Scenario: In the process of checking your facility’s chemical inventory, you discover that two chemicals have outdated Obsolete MSDS (Material Safety Data Sheets) – they are in the old 8-section Material Safety Data Sheet format and not the new 16-section format. You contact your chemical supplier and promptly get a current 16-section Safety Data Sheet for both chemicals.
Question: Are you required to keep the obsolete MSDS once you get the new Safety Data Sheets?
Answer: It depends on the formulation (list of ingredients). If the formulation is identical on the revised SDS, then you are not required to retain the old MSDS. If the formulation has changed, then you are required to maintain the obsolete MSDS or maintain the chemical information as outlined in 29 CFR 1020(d). This was identified in a 1987 OSHA Letter of Interpretation.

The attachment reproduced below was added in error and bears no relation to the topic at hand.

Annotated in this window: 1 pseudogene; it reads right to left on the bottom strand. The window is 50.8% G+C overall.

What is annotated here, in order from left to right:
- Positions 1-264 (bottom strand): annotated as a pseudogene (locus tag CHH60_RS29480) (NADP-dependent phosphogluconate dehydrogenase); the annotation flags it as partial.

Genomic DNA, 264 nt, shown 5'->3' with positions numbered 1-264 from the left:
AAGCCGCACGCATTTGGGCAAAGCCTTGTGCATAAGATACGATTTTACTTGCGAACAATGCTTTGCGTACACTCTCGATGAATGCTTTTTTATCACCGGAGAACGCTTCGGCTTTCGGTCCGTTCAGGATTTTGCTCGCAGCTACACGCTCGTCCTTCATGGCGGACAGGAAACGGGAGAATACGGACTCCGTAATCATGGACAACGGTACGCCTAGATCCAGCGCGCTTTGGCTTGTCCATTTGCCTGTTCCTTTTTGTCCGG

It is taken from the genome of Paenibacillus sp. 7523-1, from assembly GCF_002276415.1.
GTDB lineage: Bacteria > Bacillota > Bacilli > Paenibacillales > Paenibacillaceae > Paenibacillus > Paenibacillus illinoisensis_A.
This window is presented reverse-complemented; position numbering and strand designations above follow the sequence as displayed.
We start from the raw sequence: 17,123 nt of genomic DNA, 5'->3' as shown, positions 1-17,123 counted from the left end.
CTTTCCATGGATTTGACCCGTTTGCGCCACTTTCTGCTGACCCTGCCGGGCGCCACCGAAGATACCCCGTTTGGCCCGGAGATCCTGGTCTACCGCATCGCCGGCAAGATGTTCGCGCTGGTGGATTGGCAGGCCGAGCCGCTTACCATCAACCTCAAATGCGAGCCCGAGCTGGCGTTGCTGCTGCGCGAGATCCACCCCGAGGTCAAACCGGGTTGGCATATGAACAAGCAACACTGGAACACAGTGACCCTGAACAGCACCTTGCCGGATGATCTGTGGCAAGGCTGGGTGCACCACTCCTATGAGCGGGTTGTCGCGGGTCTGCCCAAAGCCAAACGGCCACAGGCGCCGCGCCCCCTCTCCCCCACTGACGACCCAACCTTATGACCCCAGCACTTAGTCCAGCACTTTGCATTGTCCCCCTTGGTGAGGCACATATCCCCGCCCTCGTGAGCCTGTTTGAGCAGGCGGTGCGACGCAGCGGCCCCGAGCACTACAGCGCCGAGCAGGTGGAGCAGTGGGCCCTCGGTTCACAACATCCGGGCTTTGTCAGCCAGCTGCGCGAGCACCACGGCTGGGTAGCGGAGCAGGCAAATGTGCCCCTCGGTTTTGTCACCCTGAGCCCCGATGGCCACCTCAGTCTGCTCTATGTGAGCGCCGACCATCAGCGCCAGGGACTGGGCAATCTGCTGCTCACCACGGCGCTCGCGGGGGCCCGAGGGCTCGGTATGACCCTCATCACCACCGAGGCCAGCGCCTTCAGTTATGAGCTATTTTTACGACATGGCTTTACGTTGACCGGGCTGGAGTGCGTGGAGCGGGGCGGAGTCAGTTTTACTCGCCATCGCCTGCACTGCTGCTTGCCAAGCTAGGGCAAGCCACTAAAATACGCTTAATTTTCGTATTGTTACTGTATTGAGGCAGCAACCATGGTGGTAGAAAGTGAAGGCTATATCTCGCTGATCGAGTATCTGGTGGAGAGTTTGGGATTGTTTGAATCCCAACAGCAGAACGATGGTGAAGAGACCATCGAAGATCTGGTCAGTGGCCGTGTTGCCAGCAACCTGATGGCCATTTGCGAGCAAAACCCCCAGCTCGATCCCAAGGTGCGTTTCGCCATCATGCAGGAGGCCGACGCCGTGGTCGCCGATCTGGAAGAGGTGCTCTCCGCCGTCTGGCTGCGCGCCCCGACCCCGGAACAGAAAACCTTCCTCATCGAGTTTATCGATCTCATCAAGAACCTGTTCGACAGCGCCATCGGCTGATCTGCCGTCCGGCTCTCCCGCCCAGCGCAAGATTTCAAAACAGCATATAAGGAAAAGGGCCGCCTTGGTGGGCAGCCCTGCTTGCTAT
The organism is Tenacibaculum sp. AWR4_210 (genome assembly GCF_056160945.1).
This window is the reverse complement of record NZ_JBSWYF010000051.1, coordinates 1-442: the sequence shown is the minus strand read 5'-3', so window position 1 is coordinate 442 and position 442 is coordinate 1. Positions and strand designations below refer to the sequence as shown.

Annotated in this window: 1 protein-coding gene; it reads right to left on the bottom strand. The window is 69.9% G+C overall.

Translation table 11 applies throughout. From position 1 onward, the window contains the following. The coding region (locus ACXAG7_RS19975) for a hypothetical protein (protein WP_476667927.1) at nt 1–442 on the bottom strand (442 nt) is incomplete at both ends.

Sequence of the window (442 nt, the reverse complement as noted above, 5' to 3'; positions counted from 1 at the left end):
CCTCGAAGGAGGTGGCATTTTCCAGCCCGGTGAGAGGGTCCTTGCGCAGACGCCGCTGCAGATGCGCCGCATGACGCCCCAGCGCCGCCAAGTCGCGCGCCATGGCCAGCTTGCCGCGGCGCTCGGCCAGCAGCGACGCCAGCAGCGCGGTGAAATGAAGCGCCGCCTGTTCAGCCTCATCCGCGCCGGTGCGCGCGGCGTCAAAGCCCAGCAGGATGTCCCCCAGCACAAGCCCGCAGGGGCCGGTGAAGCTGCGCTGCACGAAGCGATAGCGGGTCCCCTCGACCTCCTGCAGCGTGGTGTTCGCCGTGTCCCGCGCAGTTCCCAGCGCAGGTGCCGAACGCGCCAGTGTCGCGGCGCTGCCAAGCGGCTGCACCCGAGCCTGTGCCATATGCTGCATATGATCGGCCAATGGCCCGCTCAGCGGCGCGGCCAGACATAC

Likewise, if you purchased an updated chemical that is identified as “new and improved” or “better absorbing”, etc., then you need to check the ingredients list. If the ingredient list has changed, then you need to maintain the old SDS (or MSDS) or chemical information as outlined above.